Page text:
According to the recently released National Transportation Safety Board (NTSB)'s report (full pdf), the U.S. fire departments are mostly not yet ready to deal with challenging electric vehicle (battery) fires.
The nature of lithium-ion battery requires a special treatment, to extinguish the fire, cool down the pack, and make sure it will not re-ignite, even the next day, which requires a different approach than in the case of conventional cars.
The survey from 2018 shows that half out of 32 fire departments had no fire protocols for xEVs. We guess that the situation is gradually improving, but it might still be far from perfect, especially since the fire departments were reporting insufficient funding to prepare for xEVs.
What are the post-crash/fire protocols currently in place for hybrid electric/electric vehicles?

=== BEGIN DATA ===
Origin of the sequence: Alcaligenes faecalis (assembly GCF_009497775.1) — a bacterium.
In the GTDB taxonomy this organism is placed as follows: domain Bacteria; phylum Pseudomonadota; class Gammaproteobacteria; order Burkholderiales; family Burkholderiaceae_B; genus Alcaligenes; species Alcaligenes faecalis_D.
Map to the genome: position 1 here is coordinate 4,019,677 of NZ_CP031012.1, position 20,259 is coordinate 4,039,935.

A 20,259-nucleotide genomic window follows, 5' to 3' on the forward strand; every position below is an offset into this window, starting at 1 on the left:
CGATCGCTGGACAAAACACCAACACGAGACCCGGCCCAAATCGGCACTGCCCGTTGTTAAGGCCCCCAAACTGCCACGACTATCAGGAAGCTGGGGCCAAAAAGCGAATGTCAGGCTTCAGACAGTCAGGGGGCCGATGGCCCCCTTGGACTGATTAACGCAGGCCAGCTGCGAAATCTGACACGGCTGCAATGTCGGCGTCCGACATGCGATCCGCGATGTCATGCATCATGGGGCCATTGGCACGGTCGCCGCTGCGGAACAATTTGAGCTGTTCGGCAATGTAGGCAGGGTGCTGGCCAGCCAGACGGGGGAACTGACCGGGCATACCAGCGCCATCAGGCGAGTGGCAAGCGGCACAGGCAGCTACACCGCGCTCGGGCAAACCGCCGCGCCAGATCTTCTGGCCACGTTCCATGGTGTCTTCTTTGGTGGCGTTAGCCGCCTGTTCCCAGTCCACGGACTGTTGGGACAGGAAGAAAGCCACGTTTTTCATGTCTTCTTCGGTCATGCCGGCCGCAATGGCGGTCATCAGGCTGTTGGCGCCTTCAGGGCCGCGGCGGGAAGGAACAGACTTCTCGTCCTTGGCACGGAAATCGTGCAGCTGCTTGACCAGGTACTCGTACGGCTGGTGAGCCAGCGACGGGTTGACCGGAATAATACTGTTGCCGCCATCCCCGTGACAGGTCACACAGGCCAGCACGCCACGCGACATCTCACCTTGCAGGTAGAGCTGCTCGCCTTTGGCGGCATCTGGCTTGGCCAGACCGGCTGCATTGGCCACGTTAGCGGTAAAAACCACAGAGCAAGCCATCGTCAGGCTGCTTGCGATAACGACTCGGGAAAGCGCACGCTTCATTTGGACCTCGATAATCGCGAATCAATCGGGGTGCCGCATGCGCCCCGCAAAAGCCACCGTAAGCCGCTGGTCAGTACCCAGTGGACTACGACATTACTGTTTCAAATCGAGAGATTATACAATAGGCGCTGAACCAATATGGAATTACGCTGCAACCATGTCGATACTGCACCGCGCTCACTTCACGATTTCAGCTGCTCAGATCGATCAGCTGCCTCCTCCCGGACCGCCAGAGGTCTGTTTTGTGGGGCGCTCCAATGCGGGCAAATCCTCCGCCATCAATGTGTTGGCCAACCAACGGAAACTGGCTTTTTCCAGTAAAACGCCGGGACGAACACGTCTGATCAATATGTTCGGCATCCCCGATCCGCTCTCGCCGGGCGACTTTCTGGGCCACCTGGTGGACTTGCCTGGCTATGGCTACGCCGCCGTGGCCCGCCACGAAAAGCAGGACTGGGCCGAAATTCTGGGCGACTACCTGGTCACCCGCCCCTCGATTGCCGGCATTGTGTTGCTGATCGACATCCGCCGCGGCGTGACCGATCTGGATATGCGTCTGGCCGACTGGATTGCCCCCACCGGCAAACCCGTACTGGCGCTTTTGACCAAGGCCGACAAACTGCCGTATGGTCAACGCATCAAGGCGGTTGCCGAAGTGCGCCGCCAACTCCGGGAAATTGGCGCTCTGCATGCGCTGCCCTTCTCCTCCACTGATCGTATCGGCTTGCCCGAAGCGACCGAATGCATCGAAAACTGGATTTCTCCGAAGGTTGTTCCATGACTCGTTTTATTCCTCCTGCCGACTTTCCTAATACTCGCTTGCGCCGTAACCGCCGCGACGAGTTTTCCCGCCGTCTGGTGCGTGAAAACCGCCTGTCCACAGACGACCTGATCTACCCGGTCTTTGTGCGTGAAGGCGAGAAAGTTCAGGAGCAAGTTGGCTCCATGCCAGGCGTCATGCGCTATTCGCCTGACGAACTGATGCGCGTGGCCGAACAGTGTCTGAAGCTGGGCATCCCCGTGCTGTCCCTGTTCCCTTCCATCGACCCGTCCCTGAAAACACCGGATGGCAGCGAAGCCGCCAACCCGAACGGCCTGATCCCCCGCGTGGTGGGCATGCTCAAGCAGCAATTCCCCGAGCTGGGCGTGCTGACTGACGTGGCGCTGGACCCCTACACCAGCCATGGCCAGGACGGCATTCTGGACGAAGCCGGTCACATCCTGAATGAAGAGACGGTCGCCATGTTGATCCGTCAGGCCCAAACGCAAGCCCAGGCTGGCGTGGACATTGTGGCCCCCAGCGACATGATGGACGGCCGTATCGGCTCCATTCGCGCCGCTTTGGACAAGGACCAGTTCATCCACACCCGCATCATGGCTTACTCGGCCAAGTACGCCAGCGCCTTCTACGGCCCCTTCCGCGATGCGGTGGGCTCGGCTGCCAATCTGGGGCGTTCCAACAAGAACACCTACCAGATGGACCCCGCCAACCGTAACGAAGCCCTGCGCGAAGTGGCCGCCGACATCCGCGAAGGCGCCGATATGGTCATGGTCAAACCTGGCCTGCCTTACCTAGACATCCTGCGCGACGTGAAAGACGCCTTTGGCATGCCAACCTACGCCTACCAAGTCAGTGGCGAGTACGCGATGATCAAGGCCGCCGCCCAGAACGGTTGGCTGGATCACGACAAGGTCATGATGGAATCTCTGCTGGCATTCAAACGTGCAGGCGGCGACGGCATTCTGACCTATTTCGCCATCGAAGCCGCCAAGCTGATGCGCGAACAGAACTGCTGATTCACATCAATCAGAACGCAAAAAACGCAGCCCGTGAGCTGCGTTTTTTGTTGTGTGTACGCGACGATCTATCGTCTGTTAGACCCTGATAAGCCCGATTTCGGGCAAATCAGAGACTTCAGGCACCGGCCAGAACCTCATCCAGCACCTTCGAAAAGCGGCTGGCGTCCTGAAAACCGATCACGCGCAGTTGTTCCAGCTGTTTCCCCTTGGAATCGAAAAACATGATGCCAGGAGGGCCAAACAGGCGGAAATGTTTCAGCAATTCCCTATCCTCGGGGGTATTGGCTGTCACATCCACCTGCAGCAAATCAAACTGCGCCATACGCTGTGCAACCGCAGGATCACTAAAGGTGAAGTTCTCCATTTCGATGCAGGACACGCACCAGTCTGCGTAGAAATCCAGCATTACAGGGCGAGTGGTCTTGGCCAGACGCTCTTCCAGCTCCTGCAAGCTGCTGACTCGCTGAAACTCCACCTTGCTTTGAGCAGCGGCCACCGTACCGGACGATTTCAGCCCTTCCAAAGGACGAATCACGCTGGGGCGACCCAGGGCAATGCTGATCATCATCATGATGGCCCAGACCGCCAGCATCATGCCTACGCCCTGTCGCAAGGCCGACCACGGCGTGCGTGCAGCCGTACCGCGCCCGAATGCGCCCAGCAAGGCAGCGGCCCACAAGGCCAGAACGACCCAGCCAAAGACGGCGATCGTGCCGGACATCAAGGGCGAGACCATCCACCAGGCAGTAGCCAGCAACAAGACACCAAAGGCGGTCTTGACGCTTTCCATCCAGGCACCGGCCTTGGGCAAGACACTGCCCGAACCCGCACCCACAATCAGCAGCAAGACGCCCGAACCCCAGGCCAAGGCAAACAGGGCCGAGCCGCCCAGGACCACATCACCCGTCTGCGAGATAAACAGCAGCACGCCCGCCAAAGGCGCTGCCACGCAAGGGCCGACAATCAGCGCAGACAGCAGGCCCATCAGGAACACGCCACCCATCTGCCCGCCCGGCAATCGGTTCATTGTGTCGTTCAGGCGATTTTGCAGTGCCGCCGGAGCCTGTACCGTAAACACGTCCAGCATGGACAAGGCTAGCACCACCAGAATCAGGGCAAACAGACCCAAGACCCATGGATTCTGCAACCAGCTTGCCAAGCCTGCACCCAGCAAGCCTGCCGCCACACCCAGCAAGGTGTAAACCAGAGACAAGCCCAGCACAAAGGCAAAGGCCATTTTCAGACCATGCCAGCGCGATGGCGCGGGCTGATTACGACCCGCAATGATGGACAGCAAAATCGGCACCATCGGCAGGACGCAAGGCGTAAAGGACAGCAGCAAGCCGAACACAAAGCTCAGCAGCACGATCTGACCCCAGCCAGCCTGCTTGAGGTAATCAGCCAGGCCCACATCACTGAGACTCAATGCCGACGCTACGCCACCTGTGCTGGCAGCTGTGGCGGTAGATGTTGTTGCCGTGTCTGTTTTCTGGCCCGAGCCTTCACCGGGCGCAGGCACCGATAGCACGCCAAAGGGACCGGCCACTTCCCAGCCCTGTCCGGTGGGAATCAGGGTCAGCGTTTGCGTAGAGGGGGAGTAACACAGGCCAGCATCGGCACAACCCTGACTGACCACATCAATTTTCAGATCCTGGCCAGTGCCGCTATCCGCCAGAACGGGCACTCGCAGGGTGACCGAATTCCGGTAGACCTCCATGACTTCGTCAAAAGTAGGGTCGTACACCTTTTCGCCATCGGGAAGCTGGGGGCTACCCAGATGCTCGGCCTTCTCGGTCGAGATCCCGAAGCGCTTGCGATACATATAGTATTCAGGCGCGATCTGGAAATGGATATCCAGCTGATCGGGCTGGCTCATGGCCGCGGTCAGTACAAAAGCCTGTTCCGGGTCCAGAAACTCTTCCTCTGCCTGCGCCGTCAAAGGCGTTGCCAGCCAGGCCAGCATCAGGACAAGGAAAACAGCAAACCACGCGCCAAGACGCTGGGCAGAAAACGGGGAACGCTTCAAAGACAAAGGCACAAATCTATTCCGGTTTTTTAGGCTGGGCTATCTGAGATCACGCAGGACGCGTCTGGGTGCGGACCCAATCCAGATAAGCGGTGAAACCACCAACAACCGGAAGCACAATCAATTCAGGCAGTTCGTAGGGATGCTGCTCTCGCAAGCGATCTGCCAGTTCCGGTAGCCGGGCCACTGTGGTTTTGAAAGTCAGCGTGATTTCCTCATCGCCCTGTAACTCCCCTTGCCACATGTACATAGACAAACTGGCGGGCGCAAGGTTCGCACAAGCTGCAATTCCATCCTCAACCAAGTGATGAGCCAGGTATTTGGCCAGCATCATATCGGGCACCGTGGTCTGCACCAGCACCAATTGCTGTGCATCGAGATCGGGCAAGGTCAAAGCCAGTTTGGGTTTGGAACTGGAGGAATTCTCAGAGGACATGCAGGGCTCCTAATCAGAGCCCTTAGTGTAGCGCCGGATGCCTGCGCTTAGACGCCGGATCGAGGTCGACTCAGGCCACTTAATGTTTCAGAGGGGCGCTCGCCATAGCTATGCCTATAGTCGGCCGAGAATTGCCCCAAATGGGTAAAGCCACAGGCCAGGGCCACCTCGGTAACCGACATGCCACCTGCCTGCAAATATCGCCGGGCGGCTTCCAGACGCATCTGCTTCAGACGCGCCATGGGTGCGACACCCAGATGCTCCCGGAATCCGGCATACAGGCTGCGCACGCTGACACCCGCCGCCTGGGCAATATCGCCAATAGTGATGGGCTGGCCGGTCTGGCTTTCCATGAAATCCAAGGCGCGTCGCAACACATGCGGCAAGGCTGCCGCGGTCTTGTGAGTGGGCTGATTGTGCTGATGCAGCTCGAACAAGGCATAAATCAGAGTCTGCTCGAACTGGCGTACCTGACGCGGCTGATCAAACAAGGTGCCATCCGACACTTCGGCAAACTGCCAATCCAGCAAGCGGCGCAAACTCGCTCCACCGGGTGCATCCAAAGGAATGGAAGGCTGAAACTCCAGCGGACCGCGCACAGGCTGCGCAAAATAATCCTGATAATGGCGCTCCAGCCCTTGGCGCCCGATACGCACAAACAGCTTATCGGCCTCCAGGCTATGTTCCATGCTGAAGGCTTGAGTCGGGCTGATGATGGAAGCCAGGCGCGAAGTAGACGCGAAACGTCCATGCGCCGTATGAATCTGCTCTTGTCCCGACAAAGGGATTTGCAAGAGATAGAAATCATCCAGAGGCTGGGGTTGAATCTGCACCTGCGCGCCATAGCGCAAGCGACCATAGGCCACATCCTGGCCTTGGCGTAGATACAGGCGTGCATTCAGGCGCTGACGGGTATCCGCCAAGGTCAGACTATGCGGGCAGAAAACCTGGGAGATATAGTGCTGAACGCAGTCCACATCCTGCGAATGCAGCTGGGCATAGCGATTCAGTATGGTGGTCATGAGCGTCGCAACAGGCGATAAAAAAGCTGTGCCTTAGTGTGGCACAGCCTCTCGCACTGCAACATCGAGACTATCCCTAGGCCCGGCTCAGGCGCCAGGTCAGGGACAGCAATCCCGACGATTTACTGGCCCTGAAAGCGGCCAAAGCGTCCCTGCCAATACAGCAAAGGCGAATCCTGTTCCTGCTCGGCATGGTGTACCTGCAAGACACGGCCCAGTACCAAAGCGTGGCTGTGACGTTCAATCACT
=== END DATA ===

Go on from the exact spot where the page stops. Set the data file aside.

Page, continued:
- Written Policy - 6.25% (2)
- Standard Operating Procedures (SOPs) - 12.50% (4)
- Best Industry Practice - 21.88% (7)
- Flexible Operating Plans (FOPs) - 9.38% (3)
- None - 50.00% (16)
It will probably take years before the firefighters will develop the most effective ways to extinguish xEV fires and then implement it just like in the case of other threats.
The good news is that as far as we know, electric vehicle fires are much rarer than the fires of conventional vehicles (adjusted to the number of vehicles on the road) and usually the battery fire develops slowly enough to give occupants time to leave the vehicle.